Dave: This is clearly ironic, since foreign wives of Singaporean have difficulty getting PR even when they have given birth. Refer to news on Thai woman and her children have to leave Singapore when her husband died. As well as news on Singaporean women going for abortion due to high cost of living Yet workers are granted, this means there is an emphasis on “Money” instead of “Baby”.

Transitioning:  Do you think the the current xenopobic sentiments are unfair to the foreigners and dangerous for social harmony? Please elaborate.

Dave: I personally am alright with foreigners who come to marry local, foreigners who come to create businesses, but I am not comfortable with PMET foreigners who do not create real value for local. The average citizens do NOT benefit or feel the benefits.

Transitioning: There are also very few avenues for the locals and foreigners to intreact and integration programmes are mainly conjured by the government. Do you think that this is sufficient? Can you suggest some other social integration programmes?

Dave: Even two Singaporean neighbours do not interact with one another, I doubt the efficiency of these programmes. If you look at it from the viewpoint of marriage, dating and tourism, then yes.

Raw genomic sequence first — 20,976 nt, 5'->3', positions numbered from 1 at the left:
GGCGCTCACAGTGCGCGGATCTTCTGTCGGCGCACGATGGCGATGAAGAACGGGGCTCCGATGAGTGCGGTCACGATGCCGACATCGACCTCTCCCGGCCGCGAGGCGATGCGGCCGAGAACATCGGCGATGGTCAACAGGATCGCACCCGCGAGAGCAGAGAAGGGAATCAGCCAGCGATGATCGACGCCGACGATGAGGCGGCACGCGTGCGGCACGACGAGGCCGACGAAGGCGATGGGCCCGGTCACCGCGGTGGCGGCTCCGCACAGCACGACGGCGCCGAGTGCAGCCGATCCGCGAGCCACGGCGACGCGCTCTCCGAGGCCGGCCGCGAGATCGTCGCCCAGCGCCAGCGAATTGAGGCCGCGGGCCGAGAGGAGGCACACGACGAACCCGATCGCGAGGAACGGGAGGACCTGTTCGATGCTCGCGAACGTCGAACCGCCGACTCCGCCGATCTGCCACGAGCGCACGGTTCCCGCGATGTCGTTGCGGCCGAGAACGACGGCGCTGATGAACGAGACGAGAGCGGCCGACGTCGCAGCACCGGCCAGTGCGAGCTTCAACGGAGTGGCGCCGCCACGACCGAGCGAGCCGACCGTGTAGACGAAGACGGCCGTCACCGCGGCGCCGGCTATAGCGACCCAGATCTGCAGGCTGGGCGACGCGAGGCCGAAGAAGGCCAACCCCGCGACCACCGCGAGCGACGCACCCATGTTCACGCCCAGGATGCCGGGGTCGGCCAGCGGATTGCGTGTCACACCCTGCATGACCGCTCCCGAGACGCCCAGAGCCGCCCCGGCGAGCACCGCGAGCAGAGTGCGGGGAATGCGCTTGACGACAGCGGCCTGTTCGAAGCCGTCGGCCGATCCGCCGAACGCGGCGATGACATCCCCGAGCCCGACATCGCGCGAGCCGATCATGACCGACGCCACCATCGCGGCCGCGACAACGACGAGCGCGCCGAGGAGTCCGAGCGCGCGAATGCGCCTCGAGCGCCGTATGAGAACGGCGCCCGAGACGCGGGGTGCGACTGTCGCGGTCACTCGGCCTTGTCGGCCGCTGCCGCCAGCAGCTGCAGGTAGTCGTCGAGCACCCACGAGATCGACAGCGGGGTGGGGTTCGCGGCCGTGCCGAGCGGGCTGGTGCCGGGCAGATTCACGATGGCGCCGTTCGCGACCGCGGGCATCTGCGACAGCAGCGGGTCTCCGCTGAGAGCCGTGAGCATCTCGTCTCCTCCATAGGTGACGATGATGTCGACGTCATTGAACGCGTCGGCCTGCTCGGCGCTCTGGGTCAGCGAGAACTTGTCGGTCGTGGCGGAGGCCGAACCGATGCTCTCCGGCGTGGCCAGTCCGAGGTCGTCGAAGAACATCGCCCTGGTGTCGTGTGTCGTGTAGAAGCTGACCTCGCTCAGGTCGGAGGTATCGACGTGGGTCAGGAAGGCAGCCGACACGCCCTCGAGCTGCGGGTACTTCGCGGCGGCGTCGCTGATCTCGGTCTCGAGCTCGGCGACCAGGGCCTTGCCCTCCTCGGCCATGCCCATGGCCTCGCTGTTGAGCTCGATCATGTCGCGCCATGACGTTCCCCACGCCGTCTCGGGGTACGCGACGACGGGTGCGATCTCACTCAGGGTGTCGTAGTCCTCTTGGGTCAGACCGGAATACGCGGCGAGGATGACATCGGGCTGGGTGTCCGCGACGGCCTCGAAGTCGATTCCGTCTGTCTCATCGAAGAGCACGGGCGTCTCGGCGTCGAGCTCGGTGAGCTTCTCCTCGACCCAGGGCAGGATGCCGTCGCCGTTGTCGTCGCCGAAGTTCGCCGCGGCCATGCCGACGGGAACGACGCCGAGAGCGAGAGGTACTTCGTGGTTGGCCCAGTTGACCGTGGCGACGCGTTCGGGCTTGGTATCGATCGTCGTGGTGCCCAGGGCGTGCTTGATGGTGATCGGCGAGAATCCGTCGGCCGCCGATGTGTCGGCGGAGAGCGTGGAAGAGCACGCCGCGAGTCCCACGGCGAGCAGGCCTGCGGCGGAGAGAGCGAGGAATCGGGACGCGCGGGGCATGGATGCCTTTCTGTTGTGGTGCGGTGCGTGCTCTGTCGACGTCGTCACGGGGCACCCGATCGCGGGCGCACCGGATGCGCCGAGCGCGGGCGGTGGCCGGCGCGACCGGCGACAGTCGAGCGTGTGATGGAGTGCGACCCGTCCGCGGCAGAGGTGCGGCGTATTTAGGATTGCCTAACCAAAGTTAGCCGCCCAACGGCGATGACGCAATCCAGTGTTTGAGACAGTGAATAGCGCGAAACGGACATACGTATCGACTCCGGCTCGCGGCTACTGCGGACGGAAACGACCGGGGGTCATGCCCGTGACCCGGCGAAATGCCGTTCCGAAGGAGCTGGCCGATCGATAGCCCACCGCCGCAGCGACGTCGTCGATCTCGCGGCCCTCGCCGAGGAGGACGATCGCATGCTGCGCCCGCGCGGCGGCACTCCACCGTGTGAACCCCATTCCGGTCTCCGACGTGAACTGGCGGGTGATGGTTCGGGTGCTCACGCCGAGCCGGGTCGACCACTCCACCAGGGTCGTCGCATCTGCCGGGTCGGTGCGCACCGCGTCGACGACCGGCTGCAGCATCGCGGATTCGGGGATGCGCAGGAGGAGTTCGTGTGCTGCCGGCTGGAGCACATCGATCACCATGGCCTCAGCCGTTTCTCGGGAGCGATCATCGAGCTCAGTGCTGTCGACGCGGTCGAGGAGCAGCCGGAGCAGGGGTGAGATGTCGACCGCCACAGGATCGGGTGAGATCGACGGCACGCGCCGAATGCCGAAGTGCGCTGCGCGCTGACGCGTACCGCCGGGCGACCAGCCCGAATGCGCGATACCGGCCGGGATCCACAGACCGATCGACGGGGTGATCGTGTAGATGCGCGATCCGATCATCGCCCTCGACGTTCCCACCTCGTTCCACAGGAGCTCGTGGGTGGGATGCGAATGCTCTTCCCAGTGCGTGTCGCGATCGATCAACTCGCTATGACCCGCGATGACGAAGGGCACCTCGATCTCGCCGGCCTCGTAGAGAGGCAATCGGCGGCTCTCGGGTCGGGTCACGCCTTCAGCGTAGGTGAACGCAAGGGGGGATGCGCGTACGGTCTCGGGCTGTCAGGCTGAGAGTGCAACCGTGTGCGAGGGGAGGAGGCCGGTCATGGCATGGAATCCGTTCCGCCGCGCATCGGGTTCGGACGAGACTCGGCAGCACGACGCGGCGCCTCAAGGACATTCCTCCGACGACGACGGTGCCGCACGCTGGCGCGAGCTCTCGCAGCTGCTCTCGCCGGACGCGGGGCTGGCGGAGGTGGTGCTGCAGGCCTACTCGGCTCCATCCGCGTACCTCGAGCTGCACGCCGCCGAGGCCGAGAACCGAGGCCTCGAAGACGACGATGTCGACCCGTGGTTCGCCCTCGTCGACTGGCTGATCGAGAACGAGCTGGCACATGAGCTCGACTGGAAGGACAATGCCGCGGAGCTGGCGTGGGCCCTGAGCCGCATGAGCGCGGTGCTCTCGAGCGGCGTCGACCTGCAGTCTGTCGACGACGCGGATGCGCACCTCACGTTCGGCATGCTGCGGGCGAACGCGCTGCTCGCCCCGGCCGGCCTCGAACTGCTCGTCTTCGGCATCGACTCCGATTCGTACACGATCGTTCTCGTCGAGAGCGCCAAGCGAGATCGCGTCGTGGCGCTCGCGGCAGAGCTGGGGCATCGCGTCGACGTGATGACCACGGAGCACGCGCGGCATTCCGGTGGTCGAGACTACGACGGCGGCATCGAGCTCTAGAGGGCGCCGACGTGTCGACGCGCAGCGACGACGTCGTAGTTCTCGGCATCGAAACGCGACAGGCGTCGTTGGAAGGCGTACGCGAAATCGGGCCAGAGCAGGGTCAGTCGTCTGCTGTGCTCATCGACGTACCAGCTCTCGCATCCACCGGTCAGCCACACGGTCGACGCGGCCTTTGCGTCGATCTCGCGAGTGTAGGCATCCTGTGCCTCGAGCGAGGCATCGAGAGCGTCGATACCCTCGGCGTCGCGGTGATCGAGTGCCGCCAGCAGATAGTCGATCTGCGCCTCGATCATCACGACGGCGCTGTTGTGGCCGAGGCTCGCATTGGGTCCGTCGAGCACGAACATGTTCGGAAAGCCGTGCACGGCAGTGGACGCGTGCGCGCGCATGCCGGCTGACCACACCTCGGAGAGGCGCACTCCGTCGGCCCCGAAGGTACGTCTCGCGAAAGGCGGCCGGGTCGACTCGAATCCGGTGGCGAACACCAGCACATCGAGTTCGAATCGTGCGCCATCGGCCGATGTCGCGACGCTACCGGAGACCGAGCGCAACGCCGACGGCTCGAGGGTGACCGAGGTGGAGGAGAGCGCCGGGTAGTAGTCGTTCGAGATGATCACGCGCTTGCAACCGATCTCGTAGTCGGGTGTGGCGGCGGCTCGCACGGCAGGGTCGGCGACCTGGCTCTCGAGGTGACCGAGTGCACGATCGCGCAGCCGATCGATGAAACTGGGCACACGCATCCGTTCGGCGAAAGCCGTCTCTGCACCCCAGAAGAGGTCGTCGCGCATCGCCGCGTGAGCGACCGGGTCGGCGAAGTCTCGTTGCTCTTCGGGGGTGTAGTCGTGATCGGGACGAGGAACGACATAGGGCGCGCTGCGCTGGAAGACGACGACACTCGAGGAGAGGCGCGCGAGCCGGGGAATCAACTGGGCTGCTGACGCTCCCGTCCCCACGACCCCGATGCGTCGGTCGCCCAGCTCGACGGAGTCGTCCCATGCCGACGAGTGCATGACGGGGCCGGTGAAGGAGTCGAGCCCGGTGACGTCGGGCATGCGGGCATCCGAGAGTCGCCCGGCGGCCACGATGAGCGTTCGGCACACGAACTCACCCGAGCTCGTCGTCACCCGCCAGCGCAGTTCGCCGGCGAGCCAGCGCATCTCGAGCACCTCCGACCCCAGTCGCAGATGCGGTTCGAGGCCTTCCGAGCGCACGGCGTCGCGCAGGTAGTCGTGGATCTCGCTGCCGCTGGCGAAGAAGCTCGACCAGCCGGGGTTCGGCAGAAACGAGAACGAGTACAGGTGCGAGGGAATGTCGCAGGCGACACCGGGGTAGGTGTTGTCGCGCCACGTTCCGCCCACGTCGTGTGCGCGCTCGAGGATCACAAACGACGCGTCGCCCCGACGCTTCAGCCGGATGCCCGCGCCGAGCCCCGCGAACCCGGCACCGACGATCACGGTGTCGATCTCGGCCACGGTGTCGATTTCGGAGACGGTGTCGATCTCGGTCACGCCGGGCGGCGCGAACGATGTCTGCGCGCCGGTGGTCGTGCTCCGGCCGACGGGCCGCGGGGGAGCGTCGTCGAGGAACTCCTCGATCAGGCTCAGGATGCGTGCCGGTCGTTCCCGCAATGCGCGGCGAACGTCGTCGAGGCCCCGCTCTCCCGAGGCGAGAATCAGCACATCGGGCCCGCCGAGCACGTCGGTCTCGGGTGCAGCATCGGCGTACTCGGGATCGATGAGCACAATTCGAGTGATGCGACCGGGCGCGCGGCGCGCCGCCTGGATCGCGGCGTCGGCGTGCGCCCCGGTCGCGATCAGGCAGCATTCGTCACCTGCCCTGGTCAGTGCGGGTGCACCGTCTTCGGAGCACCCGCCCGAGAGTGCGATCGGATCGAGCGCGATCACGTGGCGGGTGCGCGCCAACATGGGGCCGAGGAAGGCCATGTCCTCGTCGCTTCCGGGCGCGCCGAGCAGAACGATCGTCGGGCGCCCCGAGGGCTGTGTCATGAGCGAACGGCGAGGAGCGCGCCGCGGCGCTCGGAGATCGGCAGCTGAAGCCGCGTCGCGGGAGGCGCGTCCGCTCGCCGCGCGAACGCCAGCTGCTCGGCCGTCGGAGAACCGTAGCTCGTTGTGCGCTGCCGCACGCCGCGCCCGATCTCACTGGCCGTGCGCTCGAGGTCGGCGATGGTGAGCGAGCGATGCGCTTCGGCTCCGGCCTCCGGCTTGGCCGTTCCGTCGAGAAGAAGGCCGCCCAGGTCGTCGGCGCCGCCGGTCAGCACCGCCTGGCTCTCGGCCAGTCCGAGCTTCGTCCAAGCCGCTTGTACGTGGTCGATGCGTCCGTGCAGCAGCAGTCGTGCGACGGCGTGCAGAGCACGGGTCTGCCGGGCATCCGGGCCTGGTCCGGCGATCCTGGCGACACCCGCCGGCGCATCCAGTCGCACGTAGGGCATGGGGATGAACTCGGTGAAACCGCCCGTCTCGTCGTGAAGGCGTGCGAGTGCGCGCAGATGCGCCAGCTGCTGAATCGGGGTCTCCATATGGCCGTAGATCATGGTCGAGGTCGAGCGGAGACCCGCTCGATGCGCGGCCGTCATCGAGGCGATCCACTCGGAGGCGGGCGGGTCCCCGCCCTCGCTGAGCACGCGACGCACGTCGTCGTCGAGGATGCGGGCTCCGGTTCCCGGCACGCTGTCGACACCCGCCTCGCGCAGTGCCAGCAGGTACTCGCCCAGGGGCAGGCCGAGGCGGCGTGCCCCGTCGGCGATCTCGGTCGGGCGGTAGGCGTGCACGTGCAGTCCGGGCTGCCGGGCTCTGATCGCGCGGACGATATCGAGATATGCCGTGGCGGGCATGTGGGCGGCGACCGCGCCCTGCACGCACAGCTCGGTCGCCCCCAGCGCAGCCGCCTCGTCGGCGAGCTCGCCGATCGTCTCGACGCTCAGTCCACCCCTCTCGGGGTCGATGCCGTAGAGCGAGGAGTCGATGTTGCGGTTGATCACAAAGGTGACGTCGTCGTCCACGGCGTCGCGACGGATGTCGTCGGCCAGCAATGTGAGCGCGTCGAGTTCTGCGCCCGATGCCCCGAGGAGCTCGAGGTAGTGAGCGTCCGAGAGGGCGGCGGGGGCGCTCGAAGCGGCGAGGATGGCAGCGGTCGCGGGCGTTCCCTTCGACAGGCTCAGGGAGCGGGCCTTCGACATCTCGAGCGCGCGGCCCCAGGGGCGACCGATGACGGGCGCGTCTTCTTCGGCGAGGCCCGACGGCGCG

Transitioning: Lastly, do you think that Singapore really needs so many foreigners in order to survive? Do you think that the whole economy will collapse without them?

No one is indispensable in Business context, will a business collapse if the workers leave? Answer is no (in the short term), reason being a business survival depends on its business models, VALUE creation and strategy. Huge MNCs like HP are loosing money, simply because MORE doesn’t mean better. It’s about efficiency.

End of interview and thank you.

Reader Feedback

7 Responses to “Generation Y PMET is against foreign labour influx – why?”

  1. jj@39 says:

    Dave has a MBA with 10yrs working experience but how come the salary is only $2500?

  2. Sal says:

    Depend on the industry you work in….some industry pay peanuts.

  3. jj@39 says:

    I think the future will be:

    The more dip/deg holders SG produces, the more jobless & underemployed dip/deg holders SG will have.

    The more FT/FW PAP brings in, the more jobless & underemployed S’poreans we will see.

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  6. Anon says:

    To readers who think Dave must be a loser, earning only $2.5K with MBA and experience, think hard again…

    With PAP’s open-legs policy companies can hire thousands of cheena PhDs and ah neh MBAs for $2.5K and 6-day work week and 10 hrs daily slog.

    So what you got NUS or NTU or SMU MBA??

    Those Sinkies who are doing well and feeling smug reading all these hard-luck stories, don’t be too proud. I can tell you 100% that luck has a lot to do with what you have, and not your “smartness” or “hard work” etc.

    After 20 years in the real world economy, I have seen all kinds of BS people and arrogant pricks who think they’re successful becoz they “deserve it”, when in actual fact it’s more to do with being at the right place at the right time with the right supportive boss and the right type of company / organisation.